(Examples of Japanese landscape;  http://www.ragemech.com/aHR0cDovL3d3dy5pbmV0b3Vycy5jb20vRW5nbGFuZC9Mb25kb24vcGhvdG9zL0phcGFuZXNlX0xuZHNjcF8wMjE3Lmh0bWw and http://home-and-garden.webshots.com/photo/2549771100047588738NesaWG)

Social

Japanese culture greatly respects nature and aims to present things as natural. There is even depictiosn of nature on the clothing (i.e. kimonos).

(Kimonos depicting nature by Itchiku Kubota’s , http://www.signonsandiego.com/uniontrib/20081109/news_1a09kimono.html)

Religious

The Japanese have a religious tradition of Shintoism. This belief system stresses the past and presents nature as an array of gods. That is to say that each piece of nature is a comprised of a god, such as the son goddess. Under Shintoism, an individual is tied to their past and more importantly the gods through their family bloodline (Japan: Historic Background).  As a practice related to the beleif system of Shintoism, many Shinto temples are demolished and reconstructed. This is an embodiment of  the Shinto principle of purification through renewal (http://www.asianinfo.org/asianinfo/japan/architecture.htm). Just as Chian came to influence in various societal ways, it contributed to the development of religion in Japan. In particular, Buddhism spread from China to Japan. Eventually a Japanese branch of Buddhism was developed known as Zen Buddhism (Japan: Historic Background). This new form of Buddhism depicts life as a path of study and reflection,, but most importantly Zen Buddhism sresses reflection on nature. There is a principle of isolation within Zen Buddhism in order to renew the “self” so that one can go back and be productive. As Buddhism spread, more temples started to be constructed. These temples were made up of seven different buildings- the pagoda, main hall, lecture hall, bell tower, repository for sutras, dormitory, and dining hall (http://www.asianinfo.org/asianinfo/japan/architecture.htm).

(Zen Buddha, Japan: Historic Background)

(Shinto Temple, Japan: Historic Background)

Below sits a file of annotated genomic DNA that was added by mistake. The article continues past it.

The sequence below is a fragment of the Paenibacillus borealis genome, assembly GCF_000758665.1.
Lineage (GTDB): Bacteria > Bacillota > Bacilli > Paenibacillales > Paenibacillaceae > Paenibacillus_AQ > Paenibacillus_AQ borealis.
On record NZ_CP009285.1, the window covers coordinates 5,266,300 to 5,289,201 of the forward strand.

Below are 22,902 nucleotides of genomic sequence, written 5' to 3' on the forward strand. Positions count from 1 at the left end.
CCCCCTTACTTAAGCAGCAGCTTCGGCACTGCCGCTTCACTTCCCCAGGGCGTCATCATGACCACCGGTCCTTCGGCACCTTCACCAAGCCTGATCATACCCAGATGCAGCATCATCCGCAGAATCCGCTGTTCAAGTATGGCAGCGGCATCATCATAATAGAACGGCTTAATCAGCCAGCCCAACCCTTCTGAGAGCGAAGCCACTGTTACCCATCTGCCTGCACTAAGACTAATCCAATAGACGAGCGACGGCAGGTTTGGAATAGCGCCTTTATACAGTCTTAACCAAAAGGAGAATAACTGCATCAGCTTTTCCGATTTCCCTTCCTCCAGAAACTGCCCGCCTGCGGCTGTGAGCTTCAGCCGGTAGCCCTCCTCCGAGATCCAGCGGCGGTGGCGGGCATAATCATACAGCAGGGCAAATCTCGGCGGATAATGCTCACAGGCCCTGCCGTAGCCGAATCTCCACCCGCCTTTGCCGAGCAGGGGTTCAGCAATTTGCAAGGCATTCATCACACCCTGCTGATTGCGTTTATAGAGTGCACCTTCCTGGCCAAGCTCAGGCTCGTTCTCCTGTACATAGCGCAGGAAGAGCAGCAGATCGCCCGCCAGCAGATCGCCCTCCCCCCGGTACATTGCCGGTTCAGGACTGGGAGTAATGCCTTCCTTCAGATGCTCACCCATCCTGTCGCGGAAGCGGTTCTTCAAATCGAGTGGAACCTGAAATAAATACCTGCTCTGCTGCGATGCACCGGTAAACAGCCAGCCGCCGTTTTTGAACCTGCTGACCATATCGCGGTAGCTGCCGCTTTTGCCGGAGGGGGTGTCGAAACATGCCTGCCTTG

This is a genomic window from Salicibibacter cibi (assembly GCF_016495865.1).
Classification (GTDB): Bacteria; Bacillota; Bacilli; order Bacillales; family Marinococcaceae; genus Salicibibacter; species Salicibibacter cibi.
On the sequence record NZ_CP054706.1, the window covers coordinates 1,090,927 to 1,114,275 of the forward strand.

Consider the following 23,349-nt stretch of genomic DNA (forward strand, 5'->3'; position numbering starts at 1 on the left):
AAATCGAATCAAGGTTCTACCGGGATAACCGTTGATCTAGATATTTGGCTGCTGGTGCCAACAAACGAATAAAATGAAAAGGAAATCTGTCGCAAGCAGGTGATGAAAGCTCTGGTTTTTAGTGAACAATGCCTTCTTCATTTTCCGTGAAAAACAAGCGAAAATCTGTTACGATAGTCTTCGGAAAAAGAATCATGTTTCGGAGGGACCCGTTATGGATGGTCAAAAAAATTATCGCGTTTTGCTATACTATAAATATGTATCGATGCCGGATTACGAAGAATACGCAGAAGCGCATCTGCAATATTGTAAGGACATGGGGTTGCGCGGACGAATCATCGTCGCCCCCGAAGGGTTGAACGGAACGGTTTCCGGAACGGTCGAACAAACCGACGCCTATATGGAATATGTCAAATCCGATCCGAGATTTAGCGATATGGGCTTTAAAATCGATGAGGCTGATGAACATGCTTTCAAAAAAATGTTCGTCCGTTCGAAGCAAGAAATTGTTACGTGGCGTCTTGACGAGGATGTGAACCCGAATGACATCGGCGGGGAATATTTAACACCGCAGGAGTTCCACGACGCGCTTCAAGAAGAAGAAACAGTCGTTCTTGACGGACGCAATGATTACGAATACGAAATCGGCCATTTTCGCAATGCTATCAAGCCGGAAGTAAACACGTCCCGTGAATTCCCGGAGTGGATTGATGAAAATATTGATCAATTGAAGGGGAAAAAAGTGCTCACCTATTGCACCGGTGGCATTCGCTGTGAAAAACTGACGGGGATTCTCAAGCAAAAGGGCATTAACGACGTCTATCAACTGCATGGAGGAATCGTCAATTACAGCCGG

4. What modern day design references can be found in our WESTERN society from that particular culture?  Explain what you found.  Give 3 visual examples…

Japan has had a very strong influence on the design references found in western culture. The traditional Japanese influence is asymmetrical and very abstract. The patterns are largely inspired by the nature and the environment and landscape of Japan. Parts of their environment are largely present in these patterns. You may see when examining these patterns, you can see cherry blossom trees and other elements of nature. These elements of design show up in the western world in many things such as textiles, and rugs and even on lamps and tapestries that show up in houses and design in buildings and offices often.  Although it is not mainstream, the presence of oriental influence in design is becoming more and more prevelant.

http://www.trippystore.com/dragon_and_koi_tapestry.html

The design reference that is shown in Japanese architecture has had a large impact on the architecture that can be seen in the Western world. Again the essence of nature has become apparent in these Japanese architectural designs. Line and space are elements that much emphasis in these designs. “Many of the principles which Wright integrated into his designs stem from Japanese principles such as simplicity, horizontality, asymmetry, and a connection with nature” (Leneweaver). This new idea of these concepts included the use of flowing spaces, unlike the isolated individualized spaces in homes that was seen before this influence had become common.  The use of line in Japanese architecture is one of the most important design elements. This element is seen largely in American architecture as well. The use of space is also very important. In the western designs based on Japanese influence, large positively used spaces hold the design together and provide a flowing natural feeling. Also the use of color is largely impacted by Japanese culture in Wrights’ designs. He uses shades of red, which is an important color in Japanese culture. It is derived from the shades of the sun, and is used as an accent color in many things representing a natural feel. The whole idea of the use of the feeling of nature through the use of color, line and space is derived from the Japanese beliefs of Buddhism and Taoism, both of which stress the emphasis of nature.

This is one of the famous Frank Lloyd Wright residence designs. His use of line as a design element is largely apparent.

http://www.delmars.com/flwtrip/schultz.htm

Many gardens and landscaping designs in the western world show many aspects of Japanese influences and Japanese design elements. There are many very famous gardens throughout the Unites States, including the New York Botanic Garden, The Chicago Botanic Garden and the Portland Japanese Garden, which have Japanese influence. In these gardens, the design elements of space are very important. Flowers and plants are not crowded together; instead they are left with space around them. Also balance is largely apparent. This is the sense of balance in the sense that “You are always trying to create a ‘large’ landscape even in the smallest of spaces”(Japanese Garden Design).

http://www.bbg.org/discover/gardens/fragrance_garden/

http://www.chicagobotanic.org/explore/lakeside.php

Works Cited

“Japanese Garden – The Helpful Gardener.” Gardening Tips – The Helpful Gardener. Web. 06 Feb. 2011. <http://www.helpfulgardener.com/japanese/2003/design.html&gt;.